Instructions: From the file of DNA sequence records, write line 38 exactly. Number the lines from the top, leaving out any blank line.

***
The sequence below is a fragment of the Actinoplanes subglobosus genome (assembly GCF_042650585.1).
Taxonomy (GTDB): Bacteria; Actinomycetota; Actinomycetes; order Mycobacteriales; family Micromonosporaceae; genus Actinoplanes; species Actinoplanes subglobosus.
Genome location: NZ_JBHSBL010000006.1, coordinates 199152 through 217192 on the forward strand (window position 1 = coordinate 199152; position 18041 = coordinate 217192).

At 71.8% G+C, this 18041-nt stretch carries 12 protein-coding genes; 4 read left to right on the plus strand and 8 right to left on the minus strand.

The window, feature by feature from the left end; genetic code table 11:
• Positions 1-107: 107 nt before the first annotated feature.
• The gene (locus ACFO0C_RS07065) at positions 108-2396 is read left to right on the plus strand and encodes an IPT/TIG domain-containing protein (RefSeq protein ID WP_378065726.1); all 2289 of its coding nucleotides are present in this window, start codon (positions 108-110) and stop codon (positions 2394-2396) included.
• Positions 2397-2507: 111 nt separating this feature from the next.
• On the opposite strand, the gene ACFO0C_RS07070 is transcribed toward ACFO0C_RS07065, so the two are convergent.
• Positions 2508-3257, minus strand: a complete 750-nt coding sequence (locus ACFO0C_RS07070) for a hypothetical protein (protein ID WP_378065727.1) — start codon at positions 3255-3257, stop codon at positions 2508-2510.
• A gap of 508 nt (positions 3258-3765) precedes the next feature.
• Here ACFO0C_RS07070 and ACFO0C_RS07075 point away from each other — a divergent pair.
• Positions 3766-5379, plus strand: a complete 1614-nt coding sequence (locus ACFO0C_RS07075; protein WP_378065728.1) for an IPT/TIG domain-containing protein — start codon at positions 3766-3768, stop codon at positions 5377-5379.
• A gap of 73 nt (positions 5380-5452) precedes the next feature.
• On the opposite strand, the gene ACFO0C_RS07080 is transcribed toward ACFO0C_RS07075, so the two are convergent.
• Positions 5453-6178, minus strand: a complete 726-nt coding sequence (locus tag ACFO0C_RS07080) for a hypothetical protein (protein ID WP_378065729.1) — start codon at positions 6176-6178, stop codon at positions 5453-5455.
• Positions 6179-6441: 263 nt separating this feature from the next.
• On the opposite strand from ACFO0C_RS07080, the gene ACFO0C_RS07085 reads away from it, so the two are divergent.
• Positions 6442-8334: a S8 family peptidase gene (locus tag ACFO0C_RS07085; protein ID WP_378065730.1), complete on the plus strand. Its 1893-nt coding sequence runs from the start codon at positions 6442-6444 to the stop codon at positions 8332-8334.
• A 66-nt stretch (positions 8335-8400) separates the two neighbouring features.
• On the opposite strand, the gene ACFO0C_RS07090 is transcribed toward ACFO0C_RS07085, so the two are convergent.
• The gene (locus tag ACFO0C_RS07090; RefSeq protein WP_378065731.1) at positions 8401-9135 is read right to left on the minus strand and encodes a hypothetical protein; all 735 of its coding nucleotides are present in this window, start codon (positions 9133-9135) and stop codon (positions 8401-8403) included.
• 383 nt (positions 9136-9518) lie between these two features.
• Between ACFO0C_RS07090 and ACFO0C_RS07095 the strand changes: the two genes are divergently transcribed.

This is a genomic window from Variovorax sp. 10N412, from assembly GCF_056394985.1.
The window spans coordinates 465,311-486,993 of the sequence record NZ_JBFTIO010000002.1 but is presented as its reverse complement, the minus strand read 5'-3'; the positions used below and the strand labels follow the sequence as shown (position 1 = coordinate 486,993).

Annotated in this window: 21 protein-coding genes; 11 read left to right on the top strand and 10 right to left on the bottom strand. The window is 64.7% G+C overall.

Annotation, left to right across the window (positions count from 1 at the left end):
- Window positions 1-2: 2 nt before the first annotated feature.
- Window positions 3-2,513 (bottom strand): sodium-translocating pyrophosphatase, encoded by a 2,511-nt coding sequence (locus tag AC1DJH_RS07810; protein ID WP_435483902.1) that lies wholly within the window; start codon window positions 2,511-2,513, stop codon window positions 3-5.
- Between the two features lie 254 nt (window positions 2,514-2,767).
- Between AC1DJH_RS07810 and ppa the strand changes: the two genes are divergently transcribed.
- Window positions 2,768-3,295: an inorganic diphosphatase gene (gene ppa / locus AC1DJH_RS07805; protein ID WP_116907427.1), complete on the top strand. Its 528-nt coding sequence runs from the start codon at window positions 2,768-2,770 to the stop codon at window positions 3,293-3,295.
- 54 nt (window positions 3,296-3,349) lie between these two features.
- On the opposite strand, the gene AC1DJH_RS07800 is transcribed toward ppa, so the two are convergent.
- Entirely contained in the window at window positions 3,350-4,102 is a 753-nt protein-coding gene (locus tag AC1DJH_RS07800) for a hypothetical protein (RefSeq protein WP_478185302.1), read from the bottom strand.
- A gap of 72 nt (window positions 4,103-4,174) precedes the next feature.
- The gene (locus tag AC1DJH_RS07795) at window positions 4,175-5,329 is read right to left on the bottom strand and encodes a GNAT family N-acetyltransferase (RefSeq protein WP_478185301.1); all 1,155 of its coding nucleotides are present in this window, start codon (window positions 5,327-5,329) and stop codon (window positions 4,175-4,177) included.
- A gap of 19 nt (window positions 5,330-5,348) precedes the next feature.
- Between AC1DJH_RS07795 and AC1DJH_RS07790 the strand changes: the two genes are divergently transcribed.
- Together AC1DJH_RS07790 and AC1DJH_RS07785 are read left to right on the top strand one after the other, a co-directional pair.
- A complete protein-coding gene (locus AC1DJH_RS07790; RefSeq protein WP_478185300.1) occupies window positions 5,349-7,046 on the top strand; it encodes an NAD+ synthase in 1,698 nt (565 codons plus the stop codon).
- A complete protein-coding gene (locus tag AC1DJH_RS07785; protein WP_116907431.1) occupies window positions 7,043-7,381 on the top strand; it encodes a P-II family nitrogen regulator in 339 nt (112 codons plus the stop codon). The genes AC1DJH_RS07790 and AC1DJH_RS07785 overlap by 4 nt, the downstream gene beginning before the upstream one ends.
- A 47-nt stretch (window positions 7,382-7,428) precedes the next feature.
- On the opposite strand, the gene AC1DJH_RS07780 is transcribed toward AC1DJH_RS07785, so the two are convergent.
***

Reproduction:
- The gene (locus tag AC1DJH_RS07795) at window positions 4,175-5,329 is read right to left on the bottom strand and encodes a GNAT family N-acetyltransferase (RefSeq protein WP_478185301.1); all 1,155 of its coding nucleotides are present in this window, start codon (window positions 5,327-5,329) and stop codon (window positions 4,175-4,177) included.